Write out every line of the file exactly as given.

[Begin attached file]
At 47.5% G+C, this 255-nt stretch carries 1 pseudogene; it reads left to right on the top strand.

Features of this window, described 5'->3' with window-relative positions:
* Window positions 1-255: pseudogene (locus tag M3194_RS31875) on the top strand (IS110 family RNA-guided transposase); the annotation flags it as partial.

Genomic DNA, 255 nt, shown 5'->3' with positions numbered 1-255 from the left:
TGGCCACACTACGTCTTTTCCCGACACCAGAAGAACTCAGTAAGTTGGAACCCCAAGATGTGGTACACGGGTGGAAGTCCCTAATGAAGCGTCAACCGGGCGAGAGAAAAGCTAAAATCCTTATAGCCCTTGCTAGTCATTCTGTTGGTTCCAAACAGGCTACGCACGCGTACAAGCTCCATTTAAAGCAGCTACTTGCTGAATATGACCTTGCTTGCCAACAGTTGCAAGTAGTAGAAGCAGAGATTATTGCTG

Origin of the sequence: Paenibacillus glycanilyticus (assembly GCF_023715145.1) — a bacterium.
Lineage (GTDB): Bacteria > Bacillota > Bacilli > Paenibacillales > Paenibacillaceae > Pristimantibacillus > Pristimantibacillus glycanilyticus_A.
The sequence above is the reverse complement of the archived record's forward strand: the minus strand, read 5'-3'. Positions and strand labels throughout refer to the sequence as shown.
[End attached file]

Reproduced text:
At 47.5% G+C, this 255-nt stretch carries 1 pseudogene; it reads left to right on the top strand.

Features of this window, described 5'->3' with window-relative positions:
* Window positions 1-255: pseudogene (locus tag M3194_RS31875) on the top strand (IS110 family RNA-guided transposase); the annotation flags it as partial.

Genomic DNA, 255 nt, shown 5'->3' with positions numbered 1-255 from the left:
TGGCCACACTACGTCTTTTCCCGACACCAGAAGAACTCAGTAAGTTGGAACCCCAAGATGTGGTACACGGGTGGAAGTCCCTAATGAAGCGTCAACCGGGCGAGAGAAAAGCTAAAATCCTTATAGCCCTTGCTAGTCATTCTGTTGGTTCCAAACAGGCTACGCACGCGTACAAGCTCCATTTAAAGCAGCTACTTGCTGAATATGACCTTGCTTGCCAACAGTTGCAAGTAGTAGAAGCAGAGATTATTGCTG

Origin of the sequence: Paenibacillus glycanilyticus (assembly GCF_023715145.1) — a bacterium.
Lineage (GTDB): Bacteria > Bacillota > Bacilli > Paenibacillales > Paenibacillaceae > Pristimantibacillus > Pristimantibacillus glycanilyticus_A.
The sequence above is the reverse complement of the archived record's forward strand: the minus strand, read 5'-3'. Positions and strand labels throughout refer to the sequence as shown.